In 1854 GC badges were awarded after 5, 10, 15, 20 and 25 years’ of punishment-free service.  For each badge, the soldier earned an extra penny a day.   In 1860, the required number of years was varied to 3, 8, 13, 18, 23, 28, 33, and 38.

On the June 1861 muster, the majority of the sappers in the Columbia Detachment earned an extra 1d. daily, and most of the corporals made an extra 2d.  Sapper Hall’s tunic preserved in the Chilliwack Museum still bears his three GC badges, once worth threepence per day (a misunderstanding of these three GC chevrons caused the tunic at one point to be mislabeled as that of ‘Serjeant’ Hall).  Good Conduct pay was not available to serjeants, whose rank and higher basic pay presupposed their continuing good conduct.

Colonial Pay

To prevent men from being lured to the gold fields, and to offset the high costs prevalent in this colony, men of the Columbia Detachment were eligible to receive colonial pay of 4 shillings per day.  Given the prevalent use of US currency, most sappers referred to the bonus as “a dollar a day”.  This was paid by the Colony of British Columbia directly, and thus was always in arrears and a source of discontent to the governor.  It may be that this bonus was only payable while performing work for the Colony, leading to Col. Moody’s accounting to the Governor of the ‘Nature of Employment’ of his men.

Officers

The Regimental pay an officer of the RE received was equivalent to  £125 per annum for a lieutenant, just over £220 for a captain, and £330 for a colonel.  Although vastly more than an enlisted man received, these sums could be insufficient to maintain a fashionable gentleman’s lifestyle and frequently had to be supplemented by private means.

The officers of the Columbia Detachment also received stipends from the Colonial government - £250 per annum for the lieutenants and £350 for the captains.  As Chief Commissioner of Lands and Works, effectively the second-ranking civil servant in the colony, Col. Moody received £1,200 per annum.  Like the enlisted men, however, the officers often had to wait until the colony could actually produce these funds.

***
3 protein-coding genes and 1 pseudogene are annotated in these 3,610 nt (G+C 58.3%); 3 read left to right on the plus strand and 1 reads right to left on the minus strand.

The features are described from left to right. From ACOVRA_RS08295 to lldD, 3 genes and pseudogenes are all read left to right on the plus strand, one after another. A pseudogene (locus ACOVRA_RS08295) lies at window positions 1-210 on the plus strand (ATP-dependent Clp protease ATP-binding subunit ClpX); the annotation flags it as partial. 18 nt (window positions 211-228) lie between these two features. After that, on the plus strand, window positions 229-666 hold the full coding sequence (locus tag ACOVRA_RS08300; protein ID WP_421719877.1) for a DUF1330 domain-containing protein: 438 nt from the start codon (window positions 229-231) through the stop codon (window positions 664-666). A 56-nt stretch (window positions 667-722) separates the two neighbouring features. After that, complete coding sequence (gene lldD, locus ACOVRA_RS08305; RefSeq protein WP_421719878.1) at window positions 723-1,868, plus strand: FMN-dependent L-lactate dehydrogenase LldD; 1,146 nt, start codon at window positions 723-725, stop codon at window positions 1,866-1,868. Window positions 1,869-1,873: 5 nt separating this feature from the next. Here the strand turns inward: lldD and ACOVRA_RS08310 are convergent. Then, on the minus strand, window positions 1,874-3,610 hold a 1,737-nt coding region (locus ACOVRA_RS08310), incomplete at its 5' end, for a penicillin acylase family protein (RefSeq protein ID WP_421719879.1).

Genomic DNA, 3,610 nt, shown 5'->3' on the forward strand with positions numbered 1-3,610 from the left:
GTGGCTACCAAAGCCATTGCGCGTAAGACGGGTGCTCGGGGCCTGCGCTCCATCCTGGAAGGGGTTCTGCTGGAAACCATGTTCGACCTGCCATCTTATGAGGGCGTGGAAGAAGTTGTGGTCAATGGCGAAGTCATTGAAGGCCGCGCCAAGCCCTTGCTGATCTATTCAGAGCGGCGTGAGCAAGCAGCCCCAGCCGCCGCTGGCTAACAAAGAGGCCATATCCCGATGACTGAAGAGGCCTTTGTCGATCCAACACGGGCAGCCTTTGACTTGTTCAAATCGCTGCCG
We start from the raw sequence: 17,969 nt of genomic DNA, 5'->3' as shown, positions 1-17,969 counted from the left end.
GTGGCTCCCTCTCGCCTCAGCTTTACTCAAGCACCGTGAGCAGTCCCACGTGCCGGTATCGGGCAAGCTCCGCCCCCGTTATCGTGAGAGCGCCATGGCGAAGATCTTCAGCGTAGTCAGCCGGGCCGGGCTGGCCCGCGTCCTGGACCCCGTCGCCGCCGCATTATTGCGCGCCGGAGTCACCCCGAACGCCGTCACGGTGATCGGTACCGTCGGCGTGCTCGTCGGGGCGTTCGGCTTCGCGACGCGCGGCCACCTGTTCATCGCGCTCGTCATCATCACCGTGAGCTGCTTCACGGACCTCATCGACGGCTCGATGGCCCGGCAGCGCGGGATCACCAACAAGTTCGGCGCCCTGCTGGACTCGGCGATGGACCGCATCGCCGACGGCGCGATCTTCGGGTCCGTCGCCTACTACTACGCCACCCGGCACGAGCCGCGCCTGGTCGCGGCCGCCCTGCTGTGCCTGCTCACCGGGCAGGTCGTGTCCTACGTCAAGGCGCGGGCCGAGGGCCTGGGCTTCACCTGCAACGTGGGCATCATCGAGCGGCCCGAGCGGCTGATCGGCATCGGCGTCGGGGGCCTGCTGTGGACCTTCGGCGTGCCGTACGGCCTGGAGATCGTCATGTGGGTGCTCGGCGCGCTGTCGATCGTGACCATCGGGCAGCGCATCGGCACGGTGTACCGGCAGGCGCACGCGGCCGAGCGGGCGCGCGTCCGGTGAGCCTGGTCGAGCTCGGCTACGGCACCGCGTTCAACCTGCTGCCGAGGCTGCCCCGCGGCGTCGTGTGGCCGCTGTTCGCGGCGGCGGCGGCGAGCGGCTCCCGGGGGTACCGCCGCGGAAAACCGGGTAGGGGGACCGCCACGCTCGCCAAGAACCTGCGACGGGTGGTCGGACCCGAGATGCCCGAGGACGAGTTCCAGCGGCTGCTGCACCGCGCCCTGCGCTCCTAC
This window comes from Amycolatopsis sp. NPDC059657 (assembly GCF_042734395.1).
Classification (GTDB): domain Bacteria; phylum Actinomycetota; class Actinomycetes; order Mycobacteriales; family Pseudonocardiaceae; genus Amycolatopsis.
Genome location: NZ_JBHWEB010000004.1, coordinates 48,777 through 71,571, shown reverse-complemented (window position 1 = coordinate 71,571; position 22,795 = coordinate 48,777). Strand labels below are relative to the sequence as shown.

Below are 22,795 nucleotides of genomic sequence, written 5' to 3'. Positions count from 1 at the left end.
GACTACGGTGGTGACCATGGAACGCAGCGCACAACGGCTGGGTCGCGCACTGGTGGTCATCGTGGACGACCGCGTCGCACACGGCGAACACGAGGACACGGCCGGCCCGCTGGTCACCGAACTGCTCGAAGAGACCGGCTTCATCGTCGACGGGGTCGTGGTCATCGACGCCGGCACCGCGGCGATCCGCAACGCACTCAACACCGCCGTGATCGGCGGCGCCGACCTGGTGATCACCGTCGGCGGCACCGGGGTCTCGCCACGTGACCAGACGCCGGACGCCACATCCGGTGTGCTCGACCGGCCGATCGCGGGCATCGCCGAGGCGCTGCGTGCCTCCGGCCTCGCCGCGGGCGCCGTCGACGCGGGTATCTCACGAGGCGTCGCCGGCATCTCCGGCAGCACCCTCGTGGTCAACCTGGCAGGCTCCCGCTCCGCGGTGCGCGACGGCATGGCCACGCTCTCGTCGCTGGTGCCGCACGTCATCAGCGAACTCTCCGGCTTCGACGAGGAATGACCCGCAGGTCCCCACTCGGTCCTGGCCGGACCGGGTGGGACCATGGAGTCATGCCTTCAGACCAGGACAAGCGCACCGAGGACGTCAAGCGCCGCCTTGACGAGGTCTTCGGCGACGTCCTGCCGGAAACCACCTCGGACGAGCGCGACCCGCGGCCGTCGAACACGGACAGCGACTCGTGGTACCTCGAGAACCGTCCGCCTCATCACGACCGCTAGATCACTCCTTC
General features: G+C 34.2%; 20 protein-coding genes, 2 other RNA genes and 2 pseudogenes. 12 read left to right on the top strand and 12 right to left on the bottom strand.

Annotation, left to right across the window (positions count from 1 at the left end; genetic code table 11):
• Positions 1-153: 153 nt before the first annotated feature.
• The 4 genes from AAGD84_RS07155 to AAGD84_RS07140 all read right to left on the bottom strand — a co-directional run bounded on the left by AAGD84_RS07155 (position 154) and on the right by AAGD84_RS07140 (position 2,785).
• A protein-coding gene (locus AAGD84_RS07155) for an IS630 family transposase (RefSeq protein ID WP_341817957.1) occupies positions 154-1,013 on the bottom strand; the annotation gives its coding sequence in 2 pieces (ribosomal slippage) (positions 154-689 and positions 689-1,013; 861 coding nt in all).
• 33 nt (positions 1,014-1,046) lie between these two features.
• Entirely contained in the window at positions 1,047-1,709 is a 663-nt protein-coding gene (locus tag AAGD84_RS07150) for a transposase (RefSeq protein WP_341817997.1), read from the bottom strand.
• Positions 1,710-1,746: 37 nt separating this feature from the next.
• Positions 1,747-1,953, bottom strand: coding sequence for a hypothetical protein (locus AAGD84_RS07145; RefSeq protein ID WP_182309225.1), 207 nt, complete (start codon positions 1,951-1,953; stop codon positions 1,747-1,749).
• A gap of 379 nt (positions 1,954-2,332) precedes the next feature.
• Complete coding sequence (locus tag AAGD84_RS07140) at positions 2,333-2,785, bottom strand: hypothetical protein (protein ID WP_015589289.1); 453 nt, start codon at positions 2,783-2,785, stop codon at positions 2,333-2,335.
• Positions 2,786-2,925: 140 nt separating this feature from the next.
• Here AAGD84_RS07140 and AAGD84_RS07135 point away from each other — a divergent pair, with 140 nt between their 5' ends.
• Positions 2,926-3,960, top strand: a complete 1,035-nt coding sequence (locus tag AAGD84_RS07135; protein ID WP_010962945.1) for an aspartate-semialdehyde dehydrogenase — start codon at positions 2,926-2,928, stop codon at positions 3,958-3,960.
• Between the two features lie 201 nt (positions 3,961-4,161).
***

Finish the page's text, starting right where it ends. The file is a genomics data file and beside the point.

3.    Average Incomes and the Cost of Living

In England by 1870, the range of working class wages from a low of £35 per annum for farm and general labourers up to some £90 for skilled workmen like the makers of watches, jewelry and optical instruments.  The income of the growing mercantile middle class would be between £100 for a junior clerk up to and beyond £400 for a successful professional man or tradesman.

In British Columbia, wages were increased dramatically.  Matthew MacFie in his 1865 guide to the colony stated:  “In all cases labour commands at least three times the remuneration it does in England, and often much more than that.”  He gives the following examples:

Bakers: £8 - £12 per month
Butchers: £12 - £16 per month
Jewellers: £1 per day
Waiters: £5 – 10 per month
Lumbermen: £10 per month
Carpenters: £1 per day in the Interior, and 12s. 6d. in New Westminster
Blacksmiths: £1 to £2 per day in season
Miners: $10 (£2) per day in Cariboo in season

Thus, even with colonial pay, an RE carpenter earned half to one-third of what he could make in business on his own in New Westminster, and could double his income again in the Cariboo.

Of course, much of a colonist’s extra income was eaten up by the high cost of living in the colony.  Food prices were found by MacFie to be only “moderate”: beef was to be had at 9d. per pound generally, rising to 40¢ in Cariboo.  However, clothing and other necessaries could be very dear.  Room and board in a hotel cost £2 per week at New Westminster, and a whopping £6 per week in Cariboo.  The sapper must have take some consolation in the fact his rations, accommodation and clothing were provided by Her Majesty.

Notably, many of the sappers who mustered out in 1863 did very well in B.C. by taking advantage of their trade skills combined with hard work and shrewd investment.  Several like Bonson and Wolfenden enjoyed a prosperous middle-class lifestyle that belied their working-class roots.